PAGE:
The original proceedings at No. 2991, referred to in the first paragraph of this opinion, had been brought by Cold Metal against United to restrain United from prosecuting three infringement suits brought by United in other federal districts charging infringement of patent '195 and to rescind the contract of June 20, 1927, or, alternatively, to have determined the amount due Cold Metal from United as license fees under the contract. After January 4, 1938, the date of the filing of the opinion, the court below entered a decree in the cause.6 On September 29, 1943, pursuant to the mandate of this court of June 15, 1939,7,8 the court below entered another decree in which the case was referred to a master to ascertain the amount due to Cold Metal from United under the 1927 agreement for mills sold by the latter. In substance it had been determined that United had an exclusive license from Cold Metal to make, use, and sell the four-high mills covered by the 1927 agreement and that United should pay royalties to Cold Metal in an amount to be determined by the court below. We are informed by counsel that this accounting is still being proceeded with.9

4

On June 20, 1941 United filed a motion for leave to file a "Second Supplemental Answer and Counter-Claim". This motion was denied by the court below.10 United prayed that no further proceedings be taken with respect to any payments due from United to Cold Metal as license fees by reason of Cold Metal's alleged unconscionable conduct in respect to certain transactions with steel companies named in the complaint, or, alternatively, that "no further proceedings be taken until patent ['195] has been held valid and has been enforced by a court of competent jurisdiction."11 The court below decided that it was without power to grant the relief sought by United's second supplemental answer and counterclaim, basing its conclusion upon a very strict construction of our mandate. No appeal was taken.

5

The counterclaim filed by United on March 28, 1949 and referred to by it as an "Ancillary Cross-Complaint" demonstrates United's divided mind. The counterclaim pleads evidence, makes argument and is prolix. United also brings forward a fancy which it has advanced hopefully from time to time in the litigation, viz., that neither patent '195 nor patent '016 has been held valid by a court of last resort in a suit against an infringer12 and that therefore United does not have to pay royalties or license fees.13 The issue of validity is not open to United for since United is licensed under the 1927 agreement it cannot attack the validity of a patent under which it is licensed. Cf. Scott Paper Co. v. Marcalus Co., 326 U.S. 249, 66 S.Ct. 101, 90 L.Ed. 47. On the other hand Cold Metal may not deny that United has an exclusive license under the 1927 agreement. These questions are closed insofar as Cold Metal and United and those in privity with them are concerned.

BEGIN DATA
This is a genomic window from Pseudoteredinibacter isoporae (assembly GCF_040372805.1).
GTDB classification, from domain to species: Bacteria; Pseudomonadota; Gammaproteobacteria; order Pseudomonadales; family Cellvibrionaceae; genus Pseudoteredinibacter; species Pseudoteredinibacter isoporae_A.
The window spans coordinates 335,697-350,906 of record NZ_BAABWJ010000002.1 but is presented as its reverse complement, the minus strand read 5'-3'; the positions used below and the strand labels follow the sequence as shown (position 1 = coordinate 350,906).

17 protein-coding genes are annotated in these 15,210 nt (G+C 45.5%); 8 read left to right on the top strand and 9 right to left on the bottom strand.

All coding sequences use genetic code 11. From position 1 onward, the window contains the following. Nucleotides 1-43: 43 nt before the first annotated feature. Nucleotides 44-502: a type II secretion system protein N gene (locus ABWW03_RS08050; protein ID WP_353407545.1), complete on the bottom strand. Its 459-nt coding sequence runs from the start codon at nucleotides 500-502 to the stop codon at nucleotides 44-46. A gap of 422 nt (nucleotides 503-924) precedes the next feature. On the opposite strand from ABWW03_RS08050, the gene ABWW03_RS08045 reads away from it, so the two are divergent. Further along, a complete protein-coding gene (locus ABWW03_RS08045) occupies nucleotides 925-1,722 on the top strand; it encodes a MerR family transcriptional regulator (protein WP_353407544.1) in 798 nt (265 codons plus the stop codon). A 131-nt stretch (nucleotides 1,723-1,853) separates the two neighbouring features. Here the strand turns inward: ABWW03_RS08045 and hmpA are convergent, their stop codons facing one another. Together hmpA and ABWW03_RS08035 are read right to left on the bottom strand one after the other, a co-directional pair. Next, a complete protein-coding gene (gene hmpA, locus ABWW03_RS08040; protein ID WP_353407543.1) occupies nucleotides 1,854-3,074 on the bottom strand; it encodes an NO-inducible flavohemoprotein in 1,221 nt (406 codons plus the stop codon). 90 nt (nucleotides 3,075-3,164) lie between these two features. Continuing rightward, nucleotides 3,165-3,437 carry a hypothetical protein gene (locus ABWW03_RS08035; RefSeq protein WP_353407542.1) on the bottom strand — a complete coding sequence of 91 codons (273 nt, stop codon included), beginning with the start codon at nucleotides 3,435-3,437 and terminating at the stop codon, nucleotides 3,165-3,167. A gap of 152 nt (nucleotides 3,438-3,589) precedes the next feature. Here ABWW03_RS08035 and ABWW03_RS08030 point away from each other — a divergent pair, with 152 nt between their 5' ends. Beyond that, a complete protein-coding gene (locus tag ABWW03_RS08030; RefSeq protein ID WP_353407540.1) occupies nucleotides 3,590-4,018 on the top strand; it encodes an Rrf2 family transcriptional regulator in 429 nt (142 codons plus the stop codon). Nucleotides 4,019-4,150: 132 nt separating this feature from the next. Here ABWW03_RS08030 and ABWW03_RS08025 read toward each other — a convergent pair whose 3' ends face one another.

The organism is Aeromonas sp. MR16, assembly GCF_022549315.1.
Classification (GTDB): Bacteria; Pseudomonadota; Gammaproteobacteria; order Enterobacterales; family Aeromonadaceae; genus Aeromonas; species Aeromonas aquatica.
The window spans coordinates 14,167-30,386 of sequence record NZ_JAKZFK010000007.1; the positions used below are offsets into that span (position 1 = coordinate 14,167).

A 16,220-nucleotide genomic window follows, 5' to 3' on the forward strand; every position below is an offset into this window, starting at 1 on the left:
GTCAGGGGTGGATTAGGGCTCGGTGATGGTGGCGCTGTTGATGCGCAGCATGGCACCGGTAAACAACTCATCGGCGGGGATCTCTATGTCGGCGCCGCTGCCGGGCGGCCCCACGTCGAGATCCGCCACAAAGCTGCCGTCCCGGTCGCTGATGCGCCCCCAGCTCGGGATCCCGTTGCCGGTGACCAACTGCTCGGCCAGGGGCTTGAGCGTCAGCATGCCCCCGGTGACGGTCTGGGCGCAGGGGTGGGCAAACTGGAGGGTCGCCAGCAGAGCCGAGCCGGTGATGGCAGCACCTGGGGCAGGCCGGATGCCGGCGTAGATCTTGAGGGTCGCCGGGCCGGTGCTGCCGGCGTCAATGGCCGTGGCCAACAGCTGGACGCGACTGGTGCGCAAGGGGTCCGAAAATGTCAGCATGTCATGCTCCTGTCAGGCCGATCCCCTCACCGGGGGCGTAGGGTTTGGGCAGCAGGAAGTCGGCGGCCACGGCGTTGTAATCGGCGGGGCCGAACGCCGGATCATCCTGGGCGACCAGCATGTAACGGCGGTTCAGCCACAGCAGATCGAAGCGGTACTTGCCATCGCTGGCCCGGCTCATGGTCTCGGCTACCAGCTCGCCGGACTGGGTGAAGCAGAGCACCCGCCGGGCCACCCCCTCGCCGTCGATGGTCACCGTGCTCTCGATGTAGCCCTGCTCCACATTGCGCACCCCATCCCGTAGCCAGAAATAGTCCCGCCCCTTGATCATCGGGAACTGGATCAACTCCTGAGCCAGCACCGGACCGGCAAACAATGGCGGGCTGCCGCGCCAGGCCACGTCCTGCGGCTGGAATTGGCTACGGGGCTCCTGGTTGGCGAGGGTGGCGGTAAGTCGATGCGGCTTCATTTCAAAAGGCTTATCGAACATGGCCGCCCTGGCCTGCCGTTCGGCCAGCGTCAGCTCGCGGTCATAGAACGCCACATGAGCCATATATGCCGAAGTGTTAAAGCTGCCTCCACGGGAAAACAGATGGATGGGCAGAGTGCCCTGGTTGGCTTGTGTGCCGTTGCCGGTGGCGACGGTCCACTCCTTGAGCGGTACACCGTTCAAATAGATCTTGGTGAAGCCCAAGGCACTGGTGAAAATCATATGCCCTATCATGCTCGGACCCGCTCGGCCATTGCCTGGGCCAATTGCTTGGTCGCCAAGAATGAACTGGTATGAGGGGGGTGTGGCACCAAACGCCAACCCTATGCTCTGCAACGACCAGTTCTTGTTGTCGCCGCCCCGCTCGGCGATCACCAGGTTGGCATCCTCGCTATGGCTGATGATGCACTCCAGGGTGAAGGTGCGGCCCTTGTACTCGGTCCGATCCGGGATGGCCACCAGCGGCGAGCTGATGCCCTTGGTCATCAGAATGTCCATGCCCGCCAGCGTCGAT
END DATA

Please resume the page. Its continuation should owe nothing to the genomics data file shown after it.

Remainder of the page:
6

Cold Metal argues that United has failed to show that all of the acts of United's customers are within the purview of United's license under the 1927 agreement and that therefore United is not entitled to the relief sought by it by the counterclaim. But the allegations of the counterclaim are sufficient to demonstrate that it is ancillary to the main action at No. 2991 if the proof sustains the allegations. The counterclaim was dismissed by the court below and no evidence was offered under it. The allegations of the counterclaim must therefore be taken to be true.14 It alleges that Cold Metal has sued and is threatening to sue United's customers who have purchased mills from United covered by the 1927 license. Whether this be so cannot be determined except by proof and proper findings of fact and conclusions of law.

7